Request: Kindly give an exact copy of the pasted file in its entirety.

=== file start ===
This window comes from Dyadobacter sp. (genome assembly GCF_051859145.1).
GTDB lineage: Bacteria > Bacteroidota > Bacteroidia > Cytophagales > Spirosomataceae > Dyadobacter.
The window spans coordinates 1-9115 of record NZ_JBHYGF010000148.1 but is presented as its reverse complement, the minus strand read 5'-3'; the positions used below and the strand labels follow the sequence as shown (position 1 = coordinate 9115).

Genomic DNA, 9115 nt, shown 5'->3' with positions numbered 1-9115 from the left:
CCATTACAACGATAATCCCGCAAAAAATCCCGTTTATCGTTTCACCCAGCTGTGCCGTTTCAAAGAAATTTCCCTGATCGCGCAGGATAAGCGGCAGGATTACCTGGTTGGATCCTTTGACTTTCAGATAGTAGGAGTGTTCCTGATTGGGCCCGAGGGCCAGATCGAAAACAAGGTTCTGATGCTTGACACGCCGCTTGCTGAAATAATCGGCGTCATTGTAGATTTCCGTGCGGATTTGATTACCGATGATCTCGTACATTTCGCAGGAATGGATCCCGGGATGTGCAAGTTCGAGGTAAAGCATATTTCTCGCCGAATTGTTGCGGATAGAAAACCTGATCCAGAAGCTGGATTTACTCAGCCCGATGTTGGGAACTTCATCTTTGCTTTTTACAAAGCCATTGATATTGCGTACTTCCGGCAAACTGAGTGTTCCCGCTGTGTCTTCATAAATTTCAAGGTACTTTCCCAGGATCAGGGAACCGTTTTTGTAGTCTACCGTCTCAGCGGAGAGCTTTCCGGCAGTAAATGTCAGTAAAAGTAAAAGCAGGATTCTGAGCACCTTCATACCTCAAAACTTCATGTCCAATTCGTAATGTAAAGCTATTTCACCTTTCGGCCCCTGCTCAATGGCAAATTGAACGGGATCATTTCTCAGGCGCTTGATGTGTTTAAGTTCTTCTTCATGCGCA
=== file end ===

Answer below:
This window comes from Dyadobacter sp. (genome assembly GCF_051859145.1).
GTDB lineage: Bacteria > Bacteroidota > Bacteroidia > Cytophagales > Spirosomataceae > Dyadobacter.
The window spans coordinates 1-9115 of record NZ_JBHYGF010000148.1 but is presented as its reverse complement, the minus strand read 5'-3'; the positions used below and the strand labels follow the sequence as shown (position 1 = coordinate 9115).

Genomic DNA, 9115 nt, shown 5'->3' with positions numbered 1-9115 from the left:
CCATTACAACGATAATCCCGCAAAAAATCCCGTTTATCGTTTCACCCAGCTGTGCCGTTTCAAAGAAATTTCCCTGATCGCGCAGGATAAGCGGCAGGATTACCTGGTTGGATCCTTTGACTTTCAGATAGTAGGAGTGTTCCTGATTGGGCCCGAGGGCCAGATCGAAAACAAGGTTCTGATGCTTGACACGCCGCTTGCTGAAATAATCGGCGTCATTGTAGATTTCCGTGCGGATTTGATTACCGATGATCTCGTACATTTCGCAGGAATGGATCCCGGGATGTGCAAGTTCGAGGTAAAGCATATTTCTCGCCGAATTGTTGCGGATAGAAAACCTGATCCAGAAGCTGGATTTACTCAGCCCGATGTTGGGAACTTCATCTTTGCTTTTTACAAAGCCATTGATATTGCGTACTTCCGGCAAACTGAGTGTTCCCGCTGTGTCTTCATAAATTTCAAGGTACTTTCCCAGGATCAGGGAACCGTTTTTGTAGTCTACCGTCTCAGCGGAGAGCTTTCCGGCAGTAAATGTCAGTAAAAGTAAAAGCAGGATTCTGAGCACCTTCATACCTCAAAACTTCATGTCCAATTCGTAATGTAAAGCTATTTCACCTTTCGGCCCCTGCTCAATGGCAAATTGAACGGGATCATTTCTCAGGCGCTTGATGTGTTTAAGTTCTTCTTCATGCGCA